University alters sexual assault policy
Published: Tuesday, October 30, 2012
Updated: Tuesday, October 30, 2012 00:10
A university−wide Sexual Violence Working Group this summer revised the Sexual Misconduct Adjudication Process (SMAP) and created the Sexual Misconduct Policy, which replaces the university’s Sexual Assault Policy.
The new 17−page policy includes definitions for stalking and relationship violence, as well as for sexual harassment and assault, which were included in last year’s document.
Examples that illustrate each section in the Sexual Misconduct Policy now feature gender−neutral language that is not exclusive to heterosexual relationships, according to Office of Equal Opportunity (OEO) Director Jill Zellmer.
“Our hope is that this policy helps clarify the prohibited conduct so students can better understand their rights and responsibilities,” Zellmer told the Daily in an email. “We also want to make sure that victims of this behavior know that they have rights and recourse available within the university.”
Demonstrating an increased awareness of technology’s role in sexual exploitation, the Sexual Misconduct Policy features anecdotes that elaborate on students’ rights regarding naked pictures and videos of themselves, particularly after a break−up, Zellmer said at an Oct. 17 Sexual Misconduct Policy Forum in Metcalf Lounge.
Zellmer, Dean of Student Affairs Bruce Reitman and Judicial Affairs Officer Veronica Carter answered several students’ questions about policy and process changes at the forum, including a few concerns about the rights of the accused.
Carter explained that once a student files a report through SMAP, the accused receives a no−contact order to ensure that both are comfortable in classes, residential halls and dining halls. The revised process is designed to prevent retaliation or intimidation of the students once they begin the SMAP, Reitman said.
Starting this year, the SMAP now applies to all three Tufts campuses, Zellmer said. For the previous two years only the Medford/Somerville campus used this process.
“Our goals are: one, to make sure that victims/survivors of this conduct feel supported and know what resources are available to them within the university, and two, to do whatever we can to stop sexual misconduct within our community,” Zellmer said.
Under the revisions, a panel of three staff and faculty members chosen by the dean of each school will decide the outcome of SMAP cases, according to Zellmer. Last year, Dean of Student Affairs Bruce Reitman unilaterally adjudicated these incidents for the Medford/Somerville campus.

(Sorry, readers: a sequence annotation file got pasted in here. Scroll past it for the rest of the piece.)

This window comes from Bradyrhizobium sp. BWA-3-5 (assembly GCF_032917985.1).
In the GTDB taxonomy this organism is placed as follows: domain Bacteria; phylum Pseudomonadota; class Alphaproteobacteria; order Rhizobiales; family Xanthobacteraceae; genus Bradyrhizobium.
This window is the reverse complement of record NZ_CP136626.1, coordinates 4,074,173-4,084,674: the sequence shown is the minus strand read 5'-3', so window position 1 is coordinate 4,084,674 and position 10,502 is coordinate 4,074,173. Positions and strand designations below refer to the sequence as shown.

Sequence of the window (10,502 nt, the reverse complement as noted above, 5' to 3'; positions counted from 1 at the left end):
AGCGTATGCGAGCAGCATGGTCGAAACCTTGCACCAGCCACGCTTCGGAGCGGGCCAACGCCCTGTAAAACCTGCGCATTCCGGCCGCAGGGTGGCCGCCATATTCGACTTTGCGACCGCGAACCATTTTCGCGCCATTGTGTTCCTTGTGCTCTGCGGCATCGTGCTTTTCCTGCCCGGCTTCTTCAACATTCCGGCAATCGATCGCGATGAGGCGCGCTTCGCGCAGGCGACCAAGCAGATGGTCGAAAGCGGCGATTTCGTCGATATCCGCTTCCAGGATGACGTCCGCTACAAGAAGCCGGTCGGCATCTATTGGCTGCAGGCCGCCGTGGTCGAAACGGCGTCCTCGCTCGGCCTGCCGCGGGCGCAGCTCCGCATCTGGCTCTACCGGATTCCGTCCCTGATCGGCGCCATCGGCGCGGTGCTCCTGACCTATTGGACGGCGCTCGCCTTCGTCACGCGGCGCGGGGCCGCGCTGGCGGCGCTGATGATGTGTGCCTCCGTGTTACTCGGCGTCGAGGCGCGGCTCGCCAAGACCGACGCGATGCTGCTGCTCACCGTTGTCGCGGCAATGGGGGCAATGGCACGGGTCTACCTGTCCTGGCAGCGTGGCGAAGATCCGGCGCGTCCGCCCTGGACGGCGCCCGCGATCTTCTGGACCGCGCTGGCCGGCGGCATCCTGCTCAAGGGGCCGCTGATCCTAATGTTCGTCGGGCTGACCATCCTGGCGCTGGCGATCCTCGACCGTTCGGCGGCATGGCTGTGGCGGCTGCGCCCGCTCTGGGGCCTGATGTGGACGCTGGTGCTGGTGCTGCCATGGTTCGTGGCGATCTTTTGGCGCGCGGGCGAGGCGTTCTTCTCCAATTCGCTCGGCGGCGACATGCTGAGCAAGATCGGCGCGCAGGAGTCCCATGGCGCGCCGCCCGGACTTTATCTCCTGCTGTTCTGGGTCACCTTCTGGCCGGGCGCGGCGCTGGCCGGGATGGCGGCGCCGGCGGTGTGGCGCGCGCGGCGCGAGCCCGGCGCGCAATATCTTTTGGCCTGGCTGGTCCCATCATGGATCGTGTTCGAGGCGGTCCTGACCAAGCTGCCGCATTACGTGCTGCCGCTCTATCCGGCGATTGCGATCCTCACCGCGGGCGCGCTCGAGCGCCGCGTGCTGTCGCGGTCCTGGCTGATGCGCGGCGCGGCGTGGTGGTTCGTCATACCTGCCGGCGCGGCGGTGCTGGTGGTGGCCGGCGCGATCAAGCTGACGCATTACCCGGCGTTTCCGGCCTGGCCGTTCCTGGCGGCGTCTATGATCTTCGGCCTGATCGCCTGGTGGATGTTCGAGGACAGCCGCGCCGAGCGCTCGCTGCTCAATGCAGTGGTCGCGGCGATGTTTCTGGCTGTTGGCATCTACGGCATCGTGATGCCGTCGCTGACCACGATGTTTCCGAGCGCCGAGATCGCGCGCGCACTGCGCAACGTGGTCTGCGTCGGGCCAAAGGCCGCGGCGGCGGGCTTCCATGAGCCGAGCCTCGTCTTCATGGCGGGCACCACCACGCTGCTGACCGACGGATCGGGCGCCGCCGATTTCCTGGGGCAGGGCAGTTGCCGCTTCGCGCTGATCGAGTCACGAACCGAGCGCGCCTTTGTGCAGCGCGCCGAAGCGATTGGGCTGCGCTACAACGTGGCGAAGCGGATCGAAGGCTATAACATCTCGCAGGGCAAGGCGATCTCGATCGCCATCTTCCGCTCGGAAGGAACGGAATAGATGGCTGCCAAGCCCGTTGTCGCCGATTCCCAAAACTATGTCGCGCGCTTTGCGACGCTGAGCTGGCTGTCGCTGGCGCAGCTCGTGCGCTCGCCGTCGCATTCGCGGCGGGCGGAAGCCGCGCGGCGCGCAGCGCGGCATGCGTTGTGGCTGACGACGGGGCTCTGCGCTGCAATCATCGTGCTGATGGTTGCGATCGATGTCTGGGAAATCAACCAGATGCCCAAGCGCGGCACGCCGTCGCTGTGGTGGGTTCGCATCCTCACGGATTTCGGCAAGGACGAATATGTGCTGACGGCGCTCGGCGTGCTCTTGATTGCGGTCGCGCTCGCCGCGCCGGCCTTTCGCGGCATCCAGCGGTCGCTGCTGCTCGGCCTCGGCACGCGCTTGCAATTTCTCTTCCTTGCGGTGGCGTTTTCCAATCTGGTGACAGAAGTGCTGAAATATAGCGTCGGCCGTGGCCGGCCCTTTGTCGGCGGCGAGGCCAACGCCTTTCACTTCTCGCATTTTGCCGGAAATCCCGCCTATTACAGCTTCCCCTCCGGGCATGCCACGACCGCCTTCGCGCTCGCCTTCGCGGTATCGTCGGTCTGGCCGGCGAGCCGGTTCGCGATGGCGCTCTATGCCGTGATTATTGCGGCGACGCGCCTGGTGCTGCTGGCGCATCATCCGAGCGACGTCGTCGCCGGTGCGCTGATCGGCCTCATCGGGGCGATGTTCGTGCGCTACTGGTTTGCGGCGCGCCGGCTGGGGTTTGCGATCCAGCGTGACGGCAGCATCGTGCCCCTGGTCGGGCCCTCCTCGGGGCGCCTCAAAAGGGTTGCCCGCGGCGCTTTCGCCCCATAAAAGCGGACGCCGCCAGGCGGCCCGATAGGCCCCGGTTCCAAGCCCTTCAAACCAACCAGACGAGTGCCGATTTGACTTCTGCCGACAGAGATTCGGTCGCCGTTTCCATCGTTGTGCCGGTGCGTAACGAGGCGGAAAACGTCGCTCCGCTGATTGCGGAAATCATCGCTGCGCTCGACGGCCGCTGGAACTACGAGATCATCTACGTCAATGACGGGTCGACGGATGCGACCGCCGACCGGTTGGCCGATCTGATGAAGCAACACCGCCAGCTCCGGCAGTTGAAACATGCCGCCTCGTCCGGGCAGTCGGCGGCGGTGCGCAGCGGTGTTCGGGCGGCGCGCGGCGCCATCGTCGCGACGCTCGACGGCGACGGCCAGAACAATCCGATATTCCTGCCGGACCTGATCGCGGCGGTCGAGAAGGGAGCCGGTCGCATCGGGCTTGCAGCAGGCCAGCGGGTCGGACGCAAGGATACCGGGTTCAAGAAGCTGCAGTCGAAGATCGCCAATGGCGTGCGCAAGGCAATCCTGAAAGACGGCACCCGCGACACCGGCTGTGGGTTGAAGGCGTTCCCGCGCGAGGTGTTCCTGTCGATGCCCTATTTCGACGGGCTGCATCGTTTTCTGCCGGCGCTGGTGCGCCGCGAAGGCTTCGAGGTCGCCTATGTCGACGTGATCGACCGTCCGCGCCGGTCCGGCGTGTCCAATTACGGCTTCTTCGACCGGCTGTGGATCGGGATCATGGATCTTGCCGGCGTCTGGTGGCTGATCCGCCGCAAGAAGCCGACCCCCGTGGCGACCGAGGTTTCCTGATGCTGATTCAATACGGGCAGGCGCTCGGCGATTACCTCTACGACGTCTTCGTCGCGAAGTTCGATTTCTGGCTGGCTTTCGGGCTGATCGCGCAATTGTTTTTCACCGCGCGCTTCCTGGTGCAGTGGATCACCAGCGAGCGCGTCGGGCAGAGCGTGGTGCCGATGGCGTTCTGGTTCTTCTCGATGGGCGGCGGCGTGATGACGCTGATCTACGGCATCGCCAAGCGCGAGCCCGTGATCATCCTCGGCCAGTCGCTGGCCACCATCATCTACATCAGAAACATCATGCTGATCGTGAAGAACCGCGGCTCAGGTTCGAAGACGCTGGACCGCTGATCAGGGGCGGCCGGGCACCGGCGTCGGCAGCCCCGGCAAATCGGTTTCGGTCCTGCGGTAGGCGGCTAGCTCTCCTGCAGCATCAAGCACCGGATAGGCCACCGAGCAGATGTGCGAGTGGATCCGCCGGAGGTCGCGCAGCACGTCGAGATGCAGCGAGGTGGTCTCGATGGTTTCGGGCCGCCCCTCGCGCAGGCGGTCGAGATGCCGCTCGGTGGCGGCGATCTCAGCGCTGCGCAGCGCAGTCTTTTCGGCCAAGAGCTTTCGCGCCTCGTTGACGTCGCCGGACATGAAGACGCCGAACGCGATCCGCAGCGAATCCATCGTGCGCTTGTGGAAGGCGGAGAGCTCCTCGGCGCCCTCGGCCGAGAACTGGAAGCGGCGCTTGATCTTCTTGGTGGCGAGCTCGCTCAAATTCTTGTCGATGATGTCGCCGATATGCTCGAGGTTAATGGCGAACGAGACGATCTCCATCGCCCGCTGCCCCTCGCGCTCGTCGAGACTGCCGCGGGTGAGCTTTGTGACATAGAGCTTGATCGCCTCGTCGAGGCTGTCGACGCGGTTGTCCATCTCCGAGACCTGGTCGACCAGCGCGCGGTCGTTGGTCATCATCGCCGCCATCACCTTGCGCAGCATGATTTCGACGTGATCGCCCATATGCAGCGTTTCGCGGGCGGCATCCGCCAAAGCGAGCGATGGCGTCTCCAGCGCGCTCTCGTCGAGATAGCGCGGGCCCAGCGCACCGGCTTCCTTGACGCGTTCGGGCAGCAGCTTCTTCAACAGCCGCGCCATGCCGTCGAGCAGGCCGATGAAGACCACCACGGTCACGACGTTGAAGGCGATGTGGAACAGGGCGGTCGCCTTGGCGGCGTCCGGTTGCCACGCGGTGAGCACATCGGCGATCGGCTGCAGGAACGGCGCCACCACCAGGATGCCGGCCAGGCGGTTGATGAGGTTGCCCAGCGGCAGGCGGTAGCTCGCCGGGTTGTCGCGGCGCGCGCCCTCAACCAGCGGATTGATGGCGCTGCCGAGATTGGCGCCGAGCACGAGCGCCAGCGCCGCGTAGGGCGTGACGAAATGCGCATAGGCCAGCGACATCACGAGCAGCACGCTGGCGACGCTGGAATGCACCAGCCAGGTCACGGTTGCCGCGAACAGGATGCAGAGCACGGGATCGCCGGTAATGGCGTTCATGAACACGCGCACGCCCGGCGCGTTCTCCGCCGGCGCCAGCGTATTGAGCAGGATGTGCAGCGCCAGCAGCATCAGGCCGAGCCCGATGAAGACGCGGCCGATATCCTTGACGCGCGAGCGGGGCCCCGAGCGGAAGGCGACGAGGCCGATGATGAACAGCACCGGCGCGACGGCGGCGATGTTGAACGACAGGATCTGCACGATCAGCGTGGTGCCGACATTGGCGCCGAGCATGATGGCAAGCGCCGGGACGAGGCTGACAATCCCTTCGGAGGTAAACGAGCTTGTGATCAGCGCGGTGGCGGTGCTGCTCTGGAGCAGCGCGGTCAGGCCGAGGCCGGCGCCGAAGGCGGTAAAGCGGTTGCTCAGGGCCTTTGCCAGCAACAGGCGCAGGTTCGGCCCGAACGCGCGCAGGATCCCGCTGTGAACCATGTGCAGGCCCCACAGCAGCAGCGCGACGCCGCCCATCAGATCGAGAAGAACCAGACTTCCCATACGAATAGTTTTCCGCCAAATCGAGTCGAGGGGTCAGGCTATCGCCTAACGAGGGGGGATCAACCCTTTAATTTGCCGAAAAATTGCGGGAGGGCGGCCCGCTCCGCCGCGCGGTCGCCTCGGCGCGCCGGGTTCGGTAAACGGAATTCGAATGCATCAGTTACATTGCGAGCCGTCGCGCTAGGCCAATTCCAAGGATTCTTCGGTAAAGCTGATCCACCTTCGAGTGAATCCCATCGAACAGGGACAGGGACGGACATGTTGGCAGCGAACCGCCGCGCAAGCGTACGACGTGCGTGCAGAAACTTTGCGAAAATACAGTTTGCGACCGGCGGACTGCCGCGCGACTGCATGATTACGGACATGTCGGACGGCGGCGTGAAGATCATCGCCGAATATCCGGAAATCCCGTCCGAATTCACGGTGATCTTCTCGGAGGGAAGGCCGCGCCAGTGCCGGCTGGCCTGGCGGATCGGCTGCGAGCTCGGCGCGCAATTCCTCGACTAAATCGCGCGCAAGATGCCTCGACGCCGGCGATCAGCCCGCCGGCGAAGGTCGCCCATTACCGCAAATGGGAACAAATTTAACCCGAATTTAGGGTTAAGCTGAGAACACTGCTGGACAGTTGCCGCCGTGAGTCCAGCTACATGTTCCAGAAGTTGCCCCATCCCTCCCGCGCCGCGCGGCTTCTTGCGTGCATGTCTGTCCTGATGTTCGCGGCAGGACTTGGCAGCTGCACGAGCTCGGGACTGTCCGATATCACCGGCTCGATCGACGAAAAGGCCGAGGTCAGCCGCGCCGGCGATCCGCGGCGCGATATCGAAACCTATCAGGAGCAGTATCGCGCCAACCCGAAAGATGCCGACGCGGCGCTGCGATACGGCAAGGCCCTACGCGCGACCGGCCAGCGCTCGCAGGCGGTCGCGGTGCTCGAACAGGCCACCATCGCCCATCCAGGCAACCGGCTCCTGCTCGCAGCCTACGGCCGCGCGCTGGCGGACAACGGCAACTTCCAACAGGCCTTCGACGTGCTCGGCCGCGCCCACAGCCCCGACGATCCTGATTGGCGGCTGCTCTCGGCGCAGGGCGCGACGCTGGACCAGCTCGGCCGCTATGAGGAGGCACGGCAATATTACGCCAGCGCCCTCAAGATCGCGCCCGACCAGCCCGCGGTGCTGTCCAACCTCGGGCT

“These changes ensure that the decision−making processes remain as neutral and impartial as possible,” Zellmer said.
Panelists must initially complete two three−hour training sessions before they can participate in the SMAP. To continue in the position, panelists also have to undergo annual training, according to Zellmer.
An April 2011 U.S. Department of Health and Human Services Office for Civil Rights decision, which clarified that Title IX includes sexual misconduct such as harassment and stalking, prompted university officials to expand Tufts’ policy, Zellmer said.
“It is a misconception that Title IX is limited to athletics,” Zellmer said. “Title IX simply prohibits discrimination on the basis of sex in any educational programs, which may bar a victim’s access to educational opportunities or benefits.”
Under the new policy, students have so far reported 20 cases of sexual misconduct across Tufts’ three campuses. Last academic year, there were 38 cases overall, Zellmer said.
“Students who experienced sexual misconduct at Tufts prior to the implementation of this new policy can, at any time, report to OEO what happened to them,” she said. “Although we may not be able to investigate an older incident the same way that we might investigate a more recent one, there are still ways students can get help and support.”
Zellmer noted that the OEO plans to take a more hands−on approach towards educating members of the Tufts community about sexual misconduct.
“Our next goal is to do more to educate students, staff and faculty about this misconduct,” Zellmer said. “We are working towards securing the resources necessary to expand that education to everyone within the Tufts community.”